• During 2009, there were an estimated 8,296 deaths of adult and adolescent men who have sex with men (MSM) with a diagnosis of HIV infection in the 46 states and 5 U.S. dependent areas with long-term confidential name-based HIV infection reporting. Whites had the highest percentage of deaths among MSM (46.7%) followed by black/African American MSM (33.6%) and Hispanics/Latinos (15.4%). MSM of multiple races accounted for 3.0% of deaths among MSM. Asians accounted for 0.6%, American Indians/Alaska Natives accounted for 0.5%, and Native Hawaiians/other Pacific Islanders accounted for 0.1% of deaths among MSM.   The following 46 states have had laws or regulations requiring confidential name-based HIV infection reporting since at least January 2007 (and reporting to CDC since at least June 2007): Alabama, Alaska, Arizona, Arkansas, California, Colorado, Connecticut, Delaware, Florida, Georgia, Idaho, Illinois, Indiana, Iowa, Kansas, Kentucky, Louisiana, Maine, Michigan, Minnesota, Mississippi, Missouri, Montana, Nebraska, Nevada, New Hampshire, New Jersey, New Mexico, New York, North Carolina, North Dakota, Ohio, Oklahoma, Oregon, Pennsylvania, Rhode Island, South Carolina, South Dakota, Tennessee, Texas, Utah, Virginia, Washington, West Virginia, Wisconsin, and Wyoming. The 5 U.S. dependent areas include American Samoa, Guam, the Northern Mariana Islands, Puerto Rico and the U.S. Virgin Islands.   Data include persons with a diagnosis of HIV infection regardless of stage of disease at diagnosis. All displayed data are estimates. Estimated numbers resulted from statistical adjustment that accounted for reporting delays and missing risk-factor information, but not for incomplete reporting. Deaths of persons with a diagnosis of HIV infection may be due to any cause.   Data exclude men who reported sexual contact with other men and injection drug use.   The Asian category includes Asian/Pacific Islander legacy cases (cases that were diagnosed and reported under the old Office of Management and Budget race/ethnicity classification system).   Hispanics/Latinos can be of any race.
  • At the end of 2009, an estimated 400,388 adult and adolescent men who have sex with men (MSM) were living with a diagnosis of HIV infection in the 46 states and 5 U.S. dependent areas with long-term confidential name-based HIV infection reporting.   An estimated 47.4% of MSM living with a diagnosis of HIV infection were white, 29.3% were black/African American and 20.1% were Hispanic/Latino. Asians accounted for 1.4%, persons of multiple races accounted for 1.3%, American Indians/Alaska Natives accounted for 0.4% and Native Hawaiians/other Pacific Islanders accounted for of MSM living with a diagnosis of HIV infection. less than 1% each of MSM living with a diagnosis of HIV infection.   The following 46 states have had laws or regulations requiring confidential name-based HIV infection reporting since at least January 2007 (and reporting to CDC since at least June 2007): Alabama, Alaska, Arizona, Arkansas, California, Colorado, Connecticut, Delaware, Florida, Georgia, Idaho, Illinois, Indiana, Iowa, Kansas, Kentucky, Louisiana, Maine, Michigan, Minnesota, Mississippi, Missouri, Montana, Nebraska, Nevada, New Hampshire, New Jersey, New Mexico, New York, North Carolina, North Dakota, Ohio, Oklahoma, Oregon, Pennsylvania, Rhode Island, South Carolina, South Dakota, Tennessee, Texas, Utah, Virginia, Washington, West Virginia, Wisconsin, and Wyoming. The 5 U.S. dependent areas include American Samoa, Guam, the Northern Mariana Islands, Puerto Rico and the U.S. Virgin Islands.   Data include persons with a diagnosis of HIV infection regardless of stage of disease at diagnosis. All displayed data are estimates. Estimated numbers resulted from statistical adjustment that accounted for reporting delays and missing risk-factor information, but not for incomplete reporting.   Data exclude men who reported sexual contact with other men and injection drug use.   The Asian category includes Asian/Pacific Islander legacy cases (cases that were diagnosed and reported under the old Office of Management and Budget race/ethnicity classification system).   Hispanics/Latinos can be of any race.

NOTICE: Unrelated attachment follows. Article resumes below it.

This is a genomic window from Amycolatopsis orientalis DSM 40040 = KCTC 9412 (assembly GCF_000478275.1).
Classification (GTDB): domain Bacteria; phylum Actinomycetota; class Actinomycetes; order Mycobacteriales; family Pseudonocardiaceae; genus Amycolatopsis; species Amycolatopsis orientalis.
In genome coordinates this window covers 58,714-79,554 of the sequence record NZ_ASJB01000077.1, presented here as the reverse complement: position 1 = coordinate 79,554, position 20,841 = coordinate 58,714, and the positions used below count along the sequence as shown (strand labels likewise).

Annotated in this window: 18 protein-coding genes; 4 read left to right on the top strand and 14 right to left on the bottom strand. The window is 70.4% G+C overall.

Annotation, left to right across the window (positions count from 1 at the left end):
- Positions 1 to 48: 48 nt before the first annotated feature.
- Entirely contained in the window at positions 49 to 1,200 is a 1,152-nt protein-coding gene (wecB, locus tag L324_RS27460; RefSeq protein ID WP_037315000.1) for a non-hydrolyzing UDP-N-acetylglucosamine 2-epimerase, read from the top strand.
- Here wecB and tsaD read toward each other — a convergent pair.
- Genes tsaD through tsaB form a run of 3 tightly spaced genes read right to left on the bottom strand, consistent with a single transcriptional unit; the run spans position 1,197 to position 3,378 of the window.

• The bars in this graph represent the estimated number of AIDS diagnoses by year in the United States and 6 U.S. dependent areas during 1985–2010 among adult and adolescent men who have sex with men (MSM). The number of AIDS diagnoses among MSM peaked in 1992 and steadily decreased until 1999. AIDS diagnoses among MSM have remained relatively stable since that time. The line in this graph represents the percentage of all diagnosed AIDS cases among adults and adolescents that were attributed to male-to-male sexual contact. In 1985, MSM accounted for 65% of cases, but by 1998, MSM accounted for 40% of cases. In 2010, MSM accounted for 50% of all AIDS diagnoses among adults and adolescents.   All displayed data are estimates. Estimated numbers resulted from statistical adjustment that accounted for reporting delays and missing risk-factor information, but not for incomplete reporting.   Data exclude men who reported sexual contact with other men and injection drug use.
  • The upper line represents the estimated number of AIDS diagnoses in the United States and 6 U.S. dependent areas during 1985–2009 among adult and adolescent men who have sex with men (MSM). The lower line represents the estimated number of deaths among the same group during the same period.   The peak in AIDS diagnoses among MSM during 1992–1993 was associated with the expansion of the AIDS surveillance case definition, which was implemented in January 1993.   Among MSM, the overall decline in new AIDS diagnoses and deaths is due in part to the success of highly active antiretroviral therapy, which became widely available during the mid-1990s.   All displayed data are estimates. Estimated numbers resulted from statistical adjustment that accounted for reporting delays and missing risk-factor information, but not for incomplete reporting. Deaths of persons with an AIDS diagnosis may be due to any cause.   Data exclude men who reported sexual contact with other men and injection drug use.